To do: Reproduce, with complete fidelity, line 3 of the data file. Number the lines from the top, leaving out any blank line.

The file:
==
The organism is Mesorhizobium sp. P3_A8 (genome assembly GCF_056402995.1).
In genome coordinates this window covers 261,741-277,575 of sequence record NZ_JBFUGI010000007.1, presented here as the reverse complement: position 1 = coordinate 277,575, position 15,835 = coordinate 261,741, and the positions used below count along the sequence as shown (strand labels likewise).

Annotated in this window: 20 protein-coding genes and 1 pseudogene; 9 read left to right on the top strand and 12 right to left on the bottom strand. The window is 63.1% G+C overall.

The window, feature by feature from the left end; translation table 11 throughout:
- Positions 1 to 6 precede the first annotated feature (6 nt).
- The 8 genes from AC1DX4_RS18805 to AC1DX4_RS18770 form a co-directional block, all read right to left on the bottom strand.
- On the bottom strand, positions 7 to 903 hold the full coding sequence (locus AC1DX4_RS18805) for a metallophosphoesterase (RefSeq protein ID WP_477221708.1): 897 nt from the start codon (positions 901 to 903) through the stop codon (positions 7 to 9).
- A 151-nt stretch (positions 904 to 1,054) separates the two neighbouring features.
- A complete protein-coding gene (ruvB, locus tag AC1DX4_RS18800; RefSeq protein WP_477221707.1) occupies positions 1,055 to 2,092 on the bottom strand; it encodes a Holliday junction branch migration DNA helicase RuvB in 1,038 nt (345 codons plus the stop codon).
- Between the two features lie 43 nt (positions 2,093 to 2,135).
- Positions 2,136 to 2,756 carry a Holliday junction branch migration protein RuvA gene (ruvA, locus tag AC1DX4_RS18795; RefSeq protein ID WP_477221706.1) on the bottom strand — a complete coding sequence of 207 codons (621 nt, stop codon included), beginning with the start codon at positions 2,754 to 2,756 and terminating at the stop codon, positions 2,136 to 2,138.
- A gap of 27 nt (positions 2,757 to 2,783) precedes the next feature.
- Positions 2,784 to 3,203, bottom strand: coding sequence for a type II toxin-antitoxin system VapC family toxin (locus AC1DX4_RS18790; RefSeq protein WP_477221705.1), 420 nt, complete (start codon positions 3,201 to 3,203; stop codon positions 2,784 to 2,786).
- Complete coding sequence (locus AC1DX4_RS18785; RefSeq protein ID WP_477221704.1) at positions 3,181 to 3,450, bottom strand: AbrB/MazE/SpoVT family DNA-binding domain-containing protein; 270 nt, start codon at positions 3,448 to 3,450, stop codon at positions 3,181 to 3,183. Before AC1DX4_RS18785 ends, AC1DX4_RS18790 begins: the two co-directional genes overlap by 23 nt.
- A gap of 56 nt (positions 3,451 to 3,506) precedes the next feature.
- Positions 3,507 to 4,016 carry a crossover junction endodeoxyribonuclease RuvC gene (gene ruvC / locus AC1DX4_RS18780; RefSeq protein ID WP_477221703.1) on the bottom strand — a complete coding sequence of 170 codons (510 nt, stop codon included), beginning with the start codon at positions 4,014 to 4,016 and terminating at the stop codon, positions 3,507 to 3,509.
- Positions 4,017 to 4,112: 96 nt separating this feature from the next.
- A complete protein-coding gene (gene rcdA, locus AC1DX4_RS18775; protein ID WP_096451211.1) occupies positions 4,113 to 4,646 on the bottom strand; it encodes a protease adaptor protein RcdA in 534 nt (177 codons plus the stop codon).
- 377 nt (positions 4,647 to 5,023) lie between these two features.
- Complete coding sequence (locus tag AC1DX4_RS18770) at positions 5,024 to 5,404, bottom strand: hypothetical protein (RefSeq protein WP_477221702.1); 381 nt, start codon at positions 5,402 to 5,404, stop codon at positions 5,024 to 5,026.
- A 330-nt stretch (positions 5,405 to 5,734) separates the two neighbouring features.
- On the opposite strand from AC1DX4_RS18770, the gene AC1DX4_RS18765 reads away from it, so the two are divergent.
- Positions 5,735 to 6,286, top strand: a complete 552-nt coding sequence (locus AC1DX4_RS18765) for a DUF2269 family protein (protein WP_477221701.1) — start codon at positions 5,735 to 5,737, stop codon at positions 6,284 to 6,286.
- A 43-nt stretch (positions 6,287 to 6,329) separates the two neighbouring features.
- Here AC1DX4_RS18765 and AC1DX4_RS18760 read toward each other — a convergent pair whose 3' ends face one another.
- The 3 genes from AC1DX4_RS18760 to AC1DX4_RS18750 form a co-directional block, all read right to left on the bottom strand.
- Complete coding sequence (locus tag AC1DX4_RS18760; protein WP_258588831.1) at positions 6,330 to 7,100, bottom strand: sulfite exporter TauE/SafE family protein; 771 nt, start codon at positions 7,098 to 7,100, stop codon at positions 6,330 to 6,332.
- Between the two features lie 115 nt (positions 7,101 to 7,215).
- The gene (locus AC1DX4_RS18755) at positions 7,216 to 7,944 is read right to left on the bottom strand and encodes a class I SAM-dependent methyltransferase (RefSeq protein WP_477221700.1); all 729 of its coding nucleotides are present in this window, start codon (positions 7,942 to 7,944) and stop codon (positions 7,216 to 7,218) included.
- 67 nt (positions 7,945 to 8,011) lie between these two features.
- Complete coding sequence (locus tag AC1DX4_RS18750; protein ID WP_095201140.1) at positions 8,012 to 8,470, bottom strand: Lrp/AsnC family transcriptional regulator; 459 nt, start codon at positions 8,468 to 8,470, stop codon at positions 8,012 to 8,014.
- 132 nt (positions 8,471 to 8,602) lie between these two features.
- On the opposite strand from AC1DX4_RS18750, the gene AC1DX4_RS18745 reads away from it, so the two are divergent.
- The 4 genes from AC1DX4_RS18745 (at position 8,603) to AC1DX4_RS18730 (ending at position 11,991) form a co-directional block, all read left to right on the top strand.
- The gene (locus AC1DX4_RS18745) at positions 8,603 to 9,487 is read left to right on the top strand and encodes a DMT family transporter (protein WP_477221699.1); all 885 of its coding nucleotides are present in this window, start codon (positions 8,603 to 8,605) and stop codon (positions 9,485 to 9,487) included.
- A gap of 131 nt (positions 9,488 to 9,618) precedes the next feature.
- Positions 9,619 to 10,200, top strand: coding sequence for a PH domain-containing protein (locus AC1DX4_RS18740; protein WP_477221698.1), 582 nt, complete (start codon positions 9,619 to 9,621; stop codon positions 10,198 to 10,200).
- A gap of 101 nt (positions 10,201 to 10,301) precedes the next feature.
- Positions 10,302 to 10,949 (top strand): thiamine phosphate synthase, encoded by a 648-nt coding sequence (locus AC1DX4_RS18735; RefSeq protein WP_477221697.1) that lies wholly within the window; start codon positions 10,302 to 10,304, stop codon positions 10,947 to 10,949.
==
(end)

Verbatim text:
Annotated in this window: 20 protein-coding genes and 1 pseudogene; 9 read left to right on the top strand and 12 right to left on the bottom strand. The window is 63.1% G+C overall.